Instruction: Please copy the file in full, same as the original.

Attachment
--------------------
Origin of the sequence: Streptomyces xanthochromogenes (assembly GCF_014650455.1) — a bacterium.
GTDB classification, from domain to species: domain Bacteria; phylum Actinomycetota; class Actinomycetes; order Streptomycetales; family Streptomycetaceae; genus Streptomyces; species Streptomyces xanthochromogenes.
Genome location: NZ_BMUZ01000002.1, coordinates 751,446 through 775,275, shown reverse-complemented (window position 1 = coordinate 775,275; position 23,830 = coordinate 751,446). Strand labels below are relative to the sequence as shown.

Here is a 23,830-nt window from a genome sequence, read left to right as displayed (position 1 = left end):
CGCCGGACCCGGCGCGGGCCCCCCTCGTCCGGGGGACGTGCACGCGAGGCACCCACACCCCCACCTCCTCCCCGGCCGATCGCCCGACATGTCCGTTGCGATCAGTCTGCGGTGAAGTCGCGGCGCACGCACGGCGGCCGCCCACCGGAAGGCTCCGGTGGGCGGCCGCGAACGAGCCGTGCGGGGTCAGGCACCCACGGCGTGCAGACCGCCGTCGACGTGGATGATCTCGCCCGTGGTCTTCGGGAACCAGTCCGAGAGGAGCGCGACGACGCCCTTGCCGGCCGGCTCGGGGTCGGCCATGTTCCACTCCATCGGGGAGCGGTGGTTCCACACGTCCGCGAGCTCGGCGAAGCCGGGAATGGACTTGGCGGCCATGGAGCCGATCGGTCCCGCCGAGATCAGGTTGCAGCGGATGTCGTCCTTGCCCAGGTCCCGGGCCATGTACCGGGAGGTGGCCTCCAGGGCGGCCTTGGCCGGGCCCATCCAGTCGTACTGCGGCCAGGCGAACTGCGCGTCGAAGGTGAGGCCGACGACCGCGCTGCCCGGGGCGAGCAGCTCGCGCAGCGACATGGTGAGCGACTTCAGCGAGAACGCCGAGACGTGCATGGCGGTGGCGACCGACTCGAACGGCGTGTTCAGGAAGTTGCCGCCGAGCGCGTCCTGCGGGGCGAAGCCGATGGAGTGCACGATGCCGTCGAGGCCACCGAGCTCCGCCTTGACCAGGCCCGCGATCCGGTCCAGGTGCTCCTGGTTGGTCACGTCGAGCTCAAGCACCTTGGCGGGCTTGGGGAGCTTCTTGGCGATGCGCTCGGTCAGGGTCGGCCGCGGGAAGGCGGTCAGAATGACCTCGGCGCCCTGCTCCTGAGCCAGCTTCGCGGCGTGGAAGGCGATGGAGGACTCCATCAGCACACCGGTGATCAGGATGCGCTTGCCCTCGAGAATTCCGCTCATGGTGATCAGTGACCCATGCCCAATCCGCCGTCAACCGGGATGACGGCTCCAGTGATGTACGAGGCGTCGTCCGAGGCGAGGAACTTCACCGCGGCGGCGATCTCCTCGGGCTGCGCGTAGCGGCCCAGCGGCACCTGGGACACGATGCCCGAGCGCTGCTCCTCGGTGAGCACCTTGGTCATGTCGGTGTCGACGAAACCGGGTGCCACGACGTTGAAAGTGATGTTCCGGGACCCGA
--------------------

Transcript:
Origin of the sequence: Streptomyces xanthochromogenes (assembly GCF_014650455.1) — a bacterium.
GTDB classification, from domain to species: domain Bacteria; phylum Actinomycetota; class Actinomycetes; order Streptomycetales; family Streptomycetaceae; genus Streptomyces; species Streptomyces xanthochromogenes.
Genome location: NZ_BMUZ01000002.1, coordinates 751,446 through 775,275, shown reverse-complemented (window position 1 = coordinate 775,275; position 23,830 = coordinate 751,446). Strand labels below are relative to the sequence as shown.

Here is a 23,830-nt window from a genome sequence, read left to right as displayed (position 1 = left end):
CGCCGGACCCGGCGCGGGCCCCCCTCGTCCGGGGGACGTGCACGCGAGGCACCCACACCCCCACCTCCTCCCCGGCCGATCGCCCGACATGTCCGTTGCGATCAGTCTGCGGTGAAGTCGCGGCGCACGCACGGCGGCCGCCCACCGGAAGGCTCCGGTGGGCGGCCGCGAACGAGCCGTGCGGGGTCAGGCACCCACGGCGTGCAGACCGCCGTCGACGTGGATGATCTCGCCCGTGGTCTTCGGGAACCAGTCCGAGAGGAGCGCGACGACGCCCTTGCCGGCCGGCTCGGGGTCGGCCATGTTCCACTCCATCGGGGAGCGGTGGTTCCACACGTCCGCGAGCTCGGCGAAGCCGGGAATGGACTTGGCGGCCATGGAGCCGATCGGTCCCGCCGAGATCAGGTTGCAGCGGATGTCGTCCTTGCCCAGGTCCCGGGCCATGTACCGGGAGGTGGCCTCCAGGGCGGCCTTGGCCGGGCCCATCCAGTCGTACTGCGGCCAGGCGAACTGCGCGTCGAAGGTGAGGCCGACGACCGCGCTGCCCGGGGCGAGCAGCTCGCGCAGCGACATGGTGAGCGACTTCAGCGAGAACGCCGAGACGTGCATGGCGGTGGCGACCGACTCGAACGGCGTGTTCAGGAAGTTGCCGCCGAGCGCGTCCTGCGGGGCGAAGCCGATGGAGTGCACGATGCCGTCGAGGCCACCGAGCTCCGCCTTGACCAGGCCCGCGATCCGGTCCAGGTGCTCCTGGTTGGTCACGTCGAGCTCAAGCACCTTGGCGGGCTTGGGGAGCTTCTTGGCGATGCGCTCGGTCAGGGTCGGCCGCGGGAAGGCGGTCAGAATGACCTCGGCGCCCTGCTCCTGAGCCAGCTTCGCGGCGTGGAAGGCGATGGAGGACTCCATCAGCACACCGGTGATCAGGATGCGCTTGCCCTCGAGAATTCCGCTCATGGTGATCAGTGACCCATGCCCAATCCGCCGTCAACCGGGATGACGGCTCCAGTGATGTACGAGGCGTCGTCCGAGGCGAGGAACTTCACCGCGGCGGCGATCTCCTCGGGCTGCGCGTAGCGGCCCAGCGGCACCTGGGACACGATGCCCGAGCGCTGCTCCTCGGTGAGCACCTTGGTCATGTCGGTGTCGACGAAACCGGGTGCCACGACGTTGAAAGTGATGTTCCGGGACCCGA